New report by Muslim Youth Helpline reveals the mental health struggle of many young British Muslims

If we refer to Rousseau’s The Social Contract, a bond between citizens was expected to come from ‘distinctive practices, in religious ceremonies’ etc, things which were exclusive and national to a  community. This cannot be applied in a diverse environment like London; multiple religious and distinct practices exist between multiple micro-communities.

Rousseau continues that we find bonds created from spectacles to remind the citizens of their history, ancestors, shared ideas, and misfortunes. London has a rich history because it was built on the back of imperialism and migrants from the British Colonies; from the Caribbean, North America, and multiple countries of Africa, and  South Asia.

The bonds to shared values and behaviours which are expected to come from the aforementioned experiences and ideas, struggle to be formed, thus the vogue political-philosophical ideas of unity between a nation, or, community need to be reevaluated.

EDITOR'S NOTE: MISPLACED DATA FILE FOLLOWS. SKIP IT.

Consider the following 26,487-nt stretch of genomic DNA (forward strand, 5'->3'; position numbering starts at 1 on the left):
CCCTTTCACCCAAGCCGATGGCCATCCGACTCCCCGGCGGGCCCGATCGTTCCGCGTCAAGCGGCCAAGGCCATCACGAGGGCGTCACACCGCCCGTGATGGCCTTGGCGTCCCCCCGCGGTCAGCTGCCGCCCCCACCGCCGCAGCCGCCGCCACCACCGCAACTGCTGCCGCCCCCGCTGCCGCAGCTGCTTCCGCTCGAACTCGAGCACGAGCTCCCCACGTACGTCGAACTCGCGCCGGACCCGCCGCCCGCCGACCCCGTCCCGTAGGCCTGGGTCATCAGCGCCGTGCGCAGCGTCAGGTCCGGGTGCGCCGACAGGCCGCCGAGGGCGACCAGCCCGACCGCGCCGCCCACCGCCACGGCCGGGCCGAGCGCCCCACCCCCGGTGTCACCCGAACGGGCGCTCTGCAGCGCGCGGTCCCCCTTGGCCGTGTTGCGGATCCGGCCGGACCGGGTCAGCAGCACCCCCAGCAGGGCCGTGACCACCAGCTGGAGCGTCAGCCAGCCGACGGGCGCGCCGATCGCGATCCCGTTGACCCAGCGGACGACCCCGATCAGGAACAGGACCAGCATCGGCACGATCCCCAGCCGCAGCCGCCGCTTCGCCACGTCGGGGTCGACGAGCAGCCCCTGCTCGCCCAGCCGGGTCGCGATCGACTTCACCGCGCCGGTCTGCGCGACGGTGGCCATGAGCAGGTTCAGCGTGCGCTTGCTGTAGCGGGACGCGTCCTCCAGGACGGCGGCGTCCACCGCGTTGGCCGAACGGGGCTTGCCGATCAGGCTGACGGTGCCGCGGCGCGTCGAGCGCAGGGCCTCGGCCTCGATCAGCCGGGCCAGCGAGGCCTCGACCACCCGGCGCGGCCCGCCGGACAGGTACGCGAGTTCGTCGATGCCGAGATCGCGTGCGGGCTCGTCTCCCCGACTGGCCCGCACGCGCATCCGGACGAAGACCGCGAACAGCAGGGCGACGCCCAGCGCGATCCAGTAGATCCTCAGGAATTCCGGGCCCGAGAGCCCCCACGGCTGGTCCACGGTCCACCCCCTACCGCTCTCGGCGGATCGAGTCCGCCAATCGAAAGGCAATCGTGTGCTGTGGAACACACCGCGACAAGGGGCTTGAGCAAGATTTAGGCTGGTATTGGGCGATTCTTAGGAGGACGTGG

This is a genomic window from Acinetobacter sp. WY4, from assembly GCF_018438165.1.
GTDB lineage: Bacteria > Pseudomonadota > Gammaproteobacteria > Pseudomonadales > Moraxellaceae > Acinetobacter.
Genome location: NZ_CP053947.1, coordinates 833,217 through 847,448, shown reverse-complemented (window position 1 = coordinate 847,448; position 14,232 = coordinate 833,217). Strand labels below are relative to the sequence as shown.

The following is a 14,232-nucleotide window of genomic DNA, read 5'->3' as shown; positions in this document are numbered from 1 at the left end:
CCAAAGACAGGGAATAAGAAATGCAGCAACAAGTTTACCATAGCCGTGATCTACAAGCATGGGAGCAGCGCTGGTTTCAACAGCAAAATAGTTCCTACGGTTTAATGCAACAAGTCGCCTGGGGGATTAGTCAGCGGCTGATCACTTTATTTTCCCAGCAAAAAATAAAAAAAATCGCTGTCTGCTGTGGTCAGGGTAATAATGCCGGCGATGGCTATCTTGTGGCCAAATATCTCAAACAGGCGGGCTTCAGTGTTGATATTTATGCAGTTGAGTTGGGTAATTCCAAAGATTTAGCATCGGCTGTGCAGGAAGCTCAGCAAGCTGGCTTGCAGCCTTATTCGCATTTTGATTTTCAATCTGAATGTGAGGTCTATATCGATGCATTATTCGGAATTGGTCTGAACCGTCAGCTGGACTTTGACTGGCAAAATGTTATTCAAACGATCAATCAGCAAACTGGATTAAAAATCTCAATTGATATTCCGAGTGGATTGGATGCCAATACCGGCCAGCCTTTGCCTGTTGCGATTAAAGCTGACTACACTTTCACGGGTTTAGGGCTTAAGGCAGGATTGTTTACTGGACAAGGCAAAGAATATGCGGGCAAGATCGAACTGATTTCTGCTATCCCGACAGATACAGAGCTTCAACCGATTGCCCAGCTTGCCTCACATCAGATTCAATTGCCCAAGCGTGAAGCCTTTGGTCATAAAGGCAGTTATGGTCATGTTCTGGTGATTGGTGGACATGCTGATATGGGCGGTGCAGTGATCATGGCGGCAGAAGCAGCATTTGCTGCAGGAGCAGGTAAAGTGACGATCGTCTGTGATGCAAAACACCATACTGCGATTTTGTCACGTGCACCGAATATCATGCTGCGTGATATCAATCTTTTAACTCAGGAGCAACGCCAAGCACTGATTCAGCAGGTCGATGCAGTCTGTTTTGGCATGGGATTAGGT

A communal sense of British identity or image that could represent a diverse London is necessary to overcome the convoluted understanding of what it means to be British.

Freud speculates that  ‘communal life becomes possible only when a majority comes together that is stronger than any  individual and presents a united front against every individual’ (p. 41.) Perhaps in an era where the inhabitants of a single nation have different histories, experiences, and values; it appears impossible to clamp down on a single representation of a citizen from London, or England.

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This resonates with Freud’s comment that it is ‘difficult to keep oneself free from certain ideal requirements and to  grasp what pertains to civilisation in general.’ (p. 40) These requirements constantly evolve as the demographic grows.

Another phrase that reflects this idea is that “It takes a village to raise a  child”; the way everyone teaches, supports, and welcomes a child is instrumental in their growth and what kind of identity they adopt. When reflecting on these two ideas, one could say that the child born in a state would have a greater sense of belonging, shared experiences, and identity with the country rather than a migrant.